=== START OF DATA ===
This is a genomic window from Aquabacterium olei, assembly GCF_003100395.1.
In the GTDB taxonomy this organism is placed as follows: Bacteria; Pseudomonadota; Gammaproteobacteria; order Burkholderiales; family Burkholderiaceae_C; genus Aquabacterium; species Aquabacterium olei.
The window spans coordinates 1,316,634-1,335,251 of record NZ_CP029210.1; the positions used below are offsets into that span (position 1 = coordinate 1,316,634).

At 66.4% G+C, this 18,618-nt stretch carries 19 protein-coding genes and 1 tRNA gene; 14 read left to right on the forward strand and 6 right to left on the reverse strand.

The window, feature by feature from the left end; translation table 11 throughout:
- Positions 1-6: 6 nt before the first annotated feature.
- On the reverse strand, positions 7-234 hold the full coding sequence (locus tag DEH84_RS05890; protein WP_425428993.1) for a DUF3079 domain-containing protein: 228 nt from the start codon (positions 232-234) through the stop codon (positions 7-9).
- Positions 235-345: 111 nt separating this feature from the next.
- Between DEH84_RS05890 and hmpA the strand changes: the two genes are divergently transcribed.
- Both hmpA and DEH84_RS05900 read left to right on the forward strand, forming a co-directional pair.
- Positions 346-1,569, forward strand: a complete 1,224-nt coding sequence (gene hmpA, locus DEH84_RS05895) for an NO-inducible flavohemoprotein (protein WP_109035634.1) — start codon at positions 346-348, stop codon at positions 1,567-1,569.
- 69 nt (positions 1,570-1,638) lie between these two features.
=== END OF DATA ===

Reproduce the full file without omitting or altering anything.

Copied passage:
This is a genomic window from Aquabacterium olei, assembly GCF_003100395.1.
In the GTDB taxonomy this organism is placed as follows: Bacteria; Pseudomonadota; Gammaproteobacteria; order Burkholderiales; family Burkholderiaceae_C; genus Aquabacterium; species Aquabacterium olei.
The window spans coordinates 1,316,634-1,335,251 of record NZ_CP029210.1; the positions used below are offsets into that span (position 1 = coordinate 1,316,634).

At 66.4% G+C, this 18,618-nt stretch carries 19 protein-coding genes and 1 tRNA gene; 14 read left to right on the forward strand and 6 right to left on the reverse strand.

The window, feature by feature from the left end; translation table 11 throughout:
- Positions 1-6: 6 nt before the first annotated feature.
- On the reverse strand, positions 7-234 hold the full coding sequence (locus tag DEH84_RS05890; protein WP_425428993.1) for a DUF3079 domain-containing protein: 228 nt from the start codon (positions 232-234) through the stop codon (positions 7-9).
- Positions 235-345: 111 nt separating this feature from the next.
- Between DEH84_RS05890 and hmpA the strand changes: the two genes are divergently transcribed.
- Both hmpA and DEH84_RS05900 read left to right on the forward strand, forming a co-directional pair.
- Positions 346-1,569, forward strand: a complete 1,224-nt coding sequence (gene hmpA, locus DEH84_RS05895) for an NO-inducible flavohemoprotein (protein WP_109035634.1) — start codon at positions 346-348, stop codon at positions 1,567-1,569.
- 69 nt (positions 1,570-1,638) lie between these two features.